- Peak Detection
your work during the class to get the credit. If you can't get it done,
you still have a chance to work it in the next class or you can
checkout a board to work on it afterwards.
Task 1: (20 points)
the serial signal communication techniques you learned in the past
lectures, to collect a voltage series that have sharp peak like the
Task 2: (40 points)
your data on your hard drive. Load the data and use 'findpeaks()'
function to find out the peaks and the
locations of the data.
prominence of a peak measures how much the peak stands out due to its
intrinsic height and its location relative to other peaks. A low
isolated peak can be more prominent than one that is higher but is an
otherwise unremarkable member of a tall range.
prominence, specified as the comma-separated pair consisting of
'MinPeakProminence' and a real scalar. Use this argument to have
findpeaks return only those peaks that have a relative importance of at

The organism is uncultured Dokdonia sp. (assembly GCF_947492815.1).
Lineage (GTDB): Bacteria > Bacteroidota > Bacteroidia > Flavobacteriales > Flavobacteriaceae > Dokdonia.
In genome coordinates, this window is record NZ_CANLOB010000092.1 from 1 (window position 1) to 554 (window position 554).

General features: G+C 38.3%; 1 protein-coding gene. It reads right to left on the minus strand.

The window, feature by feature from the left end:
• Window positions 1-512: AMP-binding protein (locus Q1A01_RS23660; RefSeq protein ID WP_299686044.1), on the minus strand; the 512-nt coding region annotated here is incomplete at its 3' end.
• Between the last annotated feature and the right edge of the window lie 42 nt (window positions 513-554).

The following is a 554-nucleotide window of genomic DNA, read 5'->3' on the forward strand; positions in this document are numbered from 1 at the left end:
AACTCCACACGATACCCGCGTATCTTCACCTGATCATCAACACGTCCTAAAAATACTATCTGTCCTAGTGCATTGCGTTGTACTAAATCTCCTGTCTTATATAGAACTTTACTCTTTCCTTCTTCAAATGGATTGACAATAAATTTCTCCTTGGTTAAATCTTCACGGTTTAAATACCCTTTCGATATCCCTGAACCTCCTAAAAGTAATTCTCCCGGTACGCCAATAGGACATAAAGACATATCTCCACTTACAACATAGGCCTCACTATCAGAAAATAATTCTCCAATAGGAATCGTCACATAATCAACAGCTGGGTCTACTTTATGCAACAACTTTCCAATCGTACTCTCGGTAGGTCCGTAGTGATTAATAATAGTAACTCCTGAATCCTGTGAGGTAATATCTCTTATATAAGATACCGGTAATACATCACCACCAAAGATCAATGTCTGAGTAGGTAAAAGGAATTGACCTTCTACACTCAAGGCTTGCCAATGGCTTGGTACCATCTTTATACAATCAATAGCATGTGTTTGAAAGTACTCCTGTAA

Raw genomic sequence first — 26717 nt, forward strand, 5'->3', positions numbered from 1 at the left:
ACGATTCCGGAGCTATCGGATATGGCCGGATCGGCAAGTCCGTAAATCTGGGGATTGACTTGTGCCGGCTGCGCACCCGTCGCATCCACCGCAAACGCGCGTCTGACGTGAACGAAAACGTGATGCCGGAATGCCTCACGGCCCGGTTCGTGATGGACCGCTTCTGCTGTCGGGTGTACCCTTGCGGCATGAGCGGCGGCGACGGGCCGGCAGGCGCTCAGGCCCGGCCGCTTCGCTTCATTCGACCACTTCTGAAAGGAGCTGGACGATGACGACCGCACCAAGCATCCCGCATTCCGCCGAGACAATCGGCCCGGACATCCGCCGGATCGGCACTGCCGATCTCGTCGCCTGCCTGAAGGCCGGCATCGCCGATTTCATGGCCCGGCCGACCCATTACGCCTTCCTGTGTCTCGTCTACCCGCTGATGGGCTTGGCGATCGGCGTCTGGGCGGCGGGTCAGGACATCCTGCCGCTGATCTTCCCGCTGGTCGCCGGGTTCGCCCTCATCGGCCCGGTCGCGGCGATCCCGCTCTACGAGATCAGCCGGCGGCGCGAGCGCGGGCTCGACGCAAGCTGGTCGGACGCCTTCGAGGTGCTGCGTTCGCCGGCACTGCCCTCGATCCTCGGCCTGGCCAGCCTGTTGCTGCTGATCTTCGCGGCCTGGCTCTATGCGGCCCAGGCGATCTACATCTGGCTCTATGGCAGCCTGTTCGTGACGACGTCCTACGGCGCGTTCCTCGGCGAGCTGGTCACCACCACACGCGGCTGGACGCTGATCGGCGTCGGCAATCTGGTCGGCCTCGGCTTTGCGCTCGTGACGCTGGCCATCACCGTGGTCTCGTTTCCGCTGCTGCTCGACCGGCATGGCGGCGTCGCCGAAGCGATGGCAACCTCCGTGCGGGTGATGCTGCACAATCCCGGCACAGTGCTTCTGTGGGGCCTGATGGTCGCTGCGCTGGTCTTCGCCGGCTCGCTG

Use the peak
method to mark all the peaks in your signal. Make sure you
customize the following features in your plot and make it looks
presentable: labels, titles, proper font size for the labels, marker
size, line width, and the plot frame line width (set gca).
Use the following script to collect your data:
the two versions of the peak-finder below, adjust the
'MinPeakProminence' and the 'movmean' functions until you are happy
with your peak detector.
An example of the results:
Note that you must have correct
X and Y axis labels in your figures in your report.
Task 3: (40 points) (No Arduino board is needed for this)
the following code to label the peaks that are higher than 1.2 in the
figure. (the data is in the Matlab library, so feel free to
Modify the figure title/frame/line width/font size/marker size/lables
make it looks more presentable.